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New To Planting Bulbs - Many Questions for The Experts!

Posted by pdxwindjammer Portland, OR (My Page) on
Mon, Oct 7, 13 at 15:16

I have always been a vegetable gardener, not a flower gardener. I recently sheet mulched a large area of my front yard so I could plant ornamentals and vegetables together. I have planted mostly perennials that attract beneficial insects and a few bulbs.

I used 11 yards of premium 5 way compost as soil for my planting beds and everything did very well in it this year.

Here are a few questions:

What are your favorite online catalogs for bulbs with affordable prices and shipping?

Are there are bulbs that will thrive with hardly any sun? We have a tall birch and I have a small raised bed behind it that is shaded most of the day. I would like to plant some bulbs that would be good for cut flowers.

I also sheet mulched I big circle around the birch and would like to plant some bulbs in that area. This gets a bit more sun than the area behind the tree but it is early morning or late afternoon sun. What would thrive there?

Are there any tulip, hyacinth, daffodil or narcissi that do well in shady areas?

I live in Portland, OR and the weather is rarely extremely cold in the winter. Should I dig up my cannas and replant next spring?

Thanks!


Follow-Up Postings:

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RE: New To Planting Bulbs - Many Questions for The Experts!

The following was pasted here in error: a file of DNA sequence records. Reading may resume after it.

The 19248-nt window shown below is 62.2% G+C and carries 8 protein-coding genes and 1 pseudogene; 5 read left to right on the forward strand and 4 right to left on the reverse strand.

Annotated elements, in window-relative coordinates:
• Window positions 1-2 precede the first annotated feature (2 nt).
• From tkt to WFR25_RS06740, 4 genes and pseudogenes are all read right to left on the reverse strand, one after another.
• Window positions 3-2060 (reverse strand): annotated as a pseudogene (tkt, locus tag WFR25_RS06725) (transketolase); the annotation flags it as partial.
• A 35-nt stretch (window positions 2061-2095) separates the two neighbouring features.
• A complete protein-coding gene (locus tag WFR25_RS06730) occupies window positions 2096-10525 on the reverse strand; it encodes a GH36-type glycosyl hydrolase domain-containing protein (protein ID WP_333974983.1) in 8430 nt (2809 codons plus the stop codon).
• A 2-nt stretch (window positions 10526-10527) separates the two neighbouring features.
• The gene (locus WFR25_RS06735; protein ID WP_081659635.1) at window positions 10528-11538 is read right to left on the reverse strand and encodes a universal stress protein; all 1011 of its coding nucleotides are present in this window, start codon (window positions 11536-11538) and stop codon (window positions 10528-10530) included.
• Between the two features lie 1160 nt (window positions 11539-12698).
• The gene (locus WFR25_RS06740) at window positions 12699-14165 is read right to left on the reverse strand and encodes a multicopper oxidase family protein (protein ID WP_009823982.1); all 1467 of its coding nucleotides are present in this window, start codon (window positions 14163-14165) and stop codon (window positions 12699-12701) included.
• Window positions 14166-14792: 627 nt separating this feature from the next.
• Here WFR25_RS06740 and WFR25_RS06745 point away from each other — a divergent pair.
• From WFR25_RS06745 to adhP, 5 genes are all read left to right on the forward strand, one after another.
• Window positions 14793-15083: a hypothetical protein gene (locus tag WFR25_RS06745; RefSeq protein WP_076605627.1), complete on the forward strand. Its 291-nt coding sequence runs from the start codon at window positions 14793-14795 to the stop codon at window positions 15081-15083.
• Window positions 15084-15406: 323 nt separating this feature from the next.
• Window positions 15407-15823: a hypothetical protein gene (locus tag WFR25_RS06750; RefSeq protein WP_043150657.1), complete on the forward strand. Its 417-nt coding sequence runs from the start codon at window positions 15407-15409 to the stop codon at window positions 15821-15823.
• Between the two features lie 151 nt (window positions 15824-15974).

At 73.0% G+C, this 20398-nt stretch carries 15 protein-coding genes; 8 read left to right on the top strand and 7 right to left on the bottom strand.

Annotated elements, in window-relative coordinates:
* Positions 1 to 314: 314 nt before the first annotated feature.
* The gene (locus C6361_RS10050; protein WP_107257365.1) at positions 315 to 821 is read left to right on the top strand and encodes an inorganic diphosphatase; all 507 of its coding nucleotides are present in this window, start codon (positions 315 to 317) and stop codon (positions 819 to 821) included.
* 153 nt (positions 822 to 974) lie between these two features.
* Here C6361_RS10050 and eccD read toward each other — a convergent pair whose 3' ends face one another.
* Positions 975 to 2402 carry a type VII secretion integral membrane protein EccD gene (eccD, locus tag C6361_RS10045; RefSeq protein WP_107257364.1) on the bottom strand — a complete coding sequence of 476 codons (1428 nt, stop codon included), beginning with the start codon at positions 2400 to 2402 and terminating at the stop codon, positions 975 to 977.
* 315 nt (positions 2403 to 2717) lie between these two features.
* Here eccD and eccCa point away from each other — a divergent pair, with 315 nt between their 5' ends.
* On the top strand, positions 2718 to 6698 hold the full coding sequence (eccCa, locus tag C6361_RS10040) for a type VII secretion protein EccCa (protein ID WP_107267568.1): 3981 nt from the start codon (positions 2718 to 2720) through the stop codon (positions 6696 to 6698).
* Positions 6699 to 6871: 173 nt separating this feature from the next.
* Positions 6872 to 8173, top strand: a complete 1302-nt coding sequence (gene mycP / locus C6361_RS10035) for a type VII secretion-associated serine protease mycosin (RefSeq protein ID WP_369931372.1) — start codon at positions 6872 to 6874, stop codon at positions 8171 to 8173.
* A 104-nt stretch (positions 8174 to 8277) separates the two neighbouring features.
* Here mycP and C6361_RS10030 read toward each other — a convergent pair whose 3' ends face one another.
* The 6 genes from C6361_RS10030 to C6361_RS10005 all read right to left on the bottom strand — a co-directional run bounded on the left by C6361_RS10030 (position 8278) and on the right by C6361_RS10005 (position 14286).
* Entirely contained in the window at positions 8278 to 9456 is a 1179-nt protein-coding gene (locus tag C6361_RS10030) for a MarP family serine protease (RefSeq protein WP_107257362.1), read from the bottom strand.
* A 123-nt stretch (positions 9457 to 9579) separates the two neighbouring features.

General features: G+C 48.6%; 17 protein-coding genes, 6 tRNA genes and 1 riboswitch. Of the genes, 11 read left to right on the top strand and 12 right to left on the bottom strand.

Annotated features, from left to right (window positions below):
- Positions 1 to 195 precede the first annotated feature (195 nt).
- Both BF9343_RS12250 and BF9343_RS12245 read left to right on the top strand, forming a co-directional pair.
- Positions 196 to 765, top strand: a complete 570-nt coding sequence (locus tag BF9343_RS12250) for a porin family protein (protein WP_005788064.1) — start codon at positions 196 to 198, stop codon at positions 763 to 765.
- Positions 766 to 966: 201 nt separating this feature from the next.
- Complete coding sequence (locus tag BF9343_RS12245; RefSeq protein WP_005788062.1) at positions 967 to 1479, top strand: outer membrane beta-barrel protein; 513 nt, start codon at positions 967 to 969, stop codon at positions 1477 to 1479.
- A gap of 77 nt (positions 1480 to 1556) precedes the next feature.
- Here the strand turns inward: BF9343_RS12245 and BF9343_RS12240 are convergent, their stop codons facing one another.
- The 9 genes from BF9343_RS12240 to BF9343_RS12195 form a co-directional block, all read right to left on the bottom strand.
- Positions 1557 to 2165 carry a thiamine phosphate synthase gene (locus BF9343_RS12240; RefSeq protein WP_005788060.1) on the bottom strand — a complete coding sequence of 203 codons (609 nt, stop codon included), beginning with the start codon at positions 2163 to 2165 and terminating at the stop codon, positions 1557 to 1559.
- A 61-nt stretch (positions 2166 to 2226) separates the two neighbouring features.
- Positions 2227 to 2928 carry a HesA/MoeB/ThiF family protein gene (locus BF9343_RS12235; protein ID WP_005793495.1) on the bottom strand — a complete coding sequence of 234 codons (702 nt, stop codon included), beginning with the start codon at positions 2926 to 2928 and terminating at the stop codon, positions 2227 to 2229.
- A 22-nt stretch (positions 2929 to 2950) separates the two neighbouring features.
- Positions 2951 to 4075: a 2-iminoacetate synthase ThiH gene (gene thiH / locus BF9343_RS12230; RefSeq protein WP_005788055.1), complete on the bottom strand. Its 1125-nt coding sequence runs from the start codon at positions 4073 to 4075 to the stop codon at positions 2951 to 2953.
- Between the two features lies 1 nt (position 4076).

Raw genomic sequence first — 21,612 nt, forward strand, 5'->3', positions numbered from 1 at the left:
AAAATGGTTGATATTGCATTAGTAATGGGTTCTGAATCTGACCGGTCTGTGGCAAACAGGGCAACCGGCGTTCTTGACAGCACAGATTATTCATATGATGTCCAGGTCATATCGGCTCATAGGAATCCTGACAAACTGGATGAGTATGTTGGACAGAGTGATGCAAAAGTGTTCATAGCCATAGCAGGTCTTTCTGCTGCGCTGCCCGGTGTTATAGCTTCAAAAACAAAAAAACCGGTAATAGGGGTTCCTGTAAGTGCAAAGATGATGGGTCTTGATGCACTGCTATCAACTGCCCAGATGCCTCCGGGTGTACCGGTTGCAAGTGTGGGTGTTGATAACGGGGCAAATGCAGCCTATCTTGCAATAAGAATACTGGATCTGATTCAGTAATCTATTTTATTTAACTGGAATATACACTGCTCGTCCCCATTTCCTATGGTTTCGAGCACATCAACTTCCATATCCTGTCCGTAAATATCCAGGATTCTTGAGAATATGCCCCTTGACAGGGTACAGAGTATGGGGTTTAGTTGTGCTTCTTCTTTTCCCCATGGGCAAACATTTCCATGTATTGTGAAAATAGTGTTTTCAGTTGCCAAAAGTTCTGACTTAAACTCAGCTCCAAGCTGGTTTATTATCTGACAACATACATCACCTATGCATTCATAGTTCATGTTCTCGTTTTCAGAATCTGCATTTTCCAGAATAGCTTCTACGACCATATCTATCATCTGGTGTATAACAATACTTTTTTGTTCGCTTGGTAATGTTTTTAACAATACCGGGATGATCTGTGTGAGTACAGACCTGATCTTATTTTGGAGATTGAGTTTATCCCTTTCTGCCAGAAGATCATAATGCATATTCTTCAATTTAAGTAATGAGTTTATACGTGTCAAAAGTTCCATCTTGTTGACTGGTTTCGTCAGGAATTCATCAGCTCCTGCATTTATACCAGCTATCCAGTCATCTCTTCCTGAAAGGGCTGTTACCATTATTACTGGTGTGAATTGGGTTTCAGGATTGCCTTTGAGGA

Remember that when the spring bulbs flower the tree will be leafless. So shade is not going to be a problem. Under a tree though dryness might be an issue.


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RE: New To Planting Bulbs - Many Questions for The Experts!

If you want to plant spring flowering bulbs - tulips, narcissus, hyacinths, etc. - it is too late to consider ordering from a catalog. But most garden centers/nurseries have a full selection available right now....in the PNW, even the grocery and box stores sell these bulbs (and Costco).

Tulips prefer a lot of sun but narcissus will take a fair amount of shade. And because most tulips bloom later than the daffs, often trees are more fully leafed out when they want to bloom. Crocus and snowdrops do fine in light shade as do muscari. I'd also site the hyacinths in a lot of sun for the best show.

As long as drainage is very good, cannas should overwinter fine. However, our soils warm up so slowly in spring, one often doesn't get sufficient growth to flower well if left in the ground. My suggestion would be to dig and store over winter indoors in a cool, dark location, then pot up quite early in spring. Placing the pots outdoors in early April in a full sun location will heat up that container soil sufficiently so that the tubers will be kick-started into growth. I follow the exact same program with dahlias :-))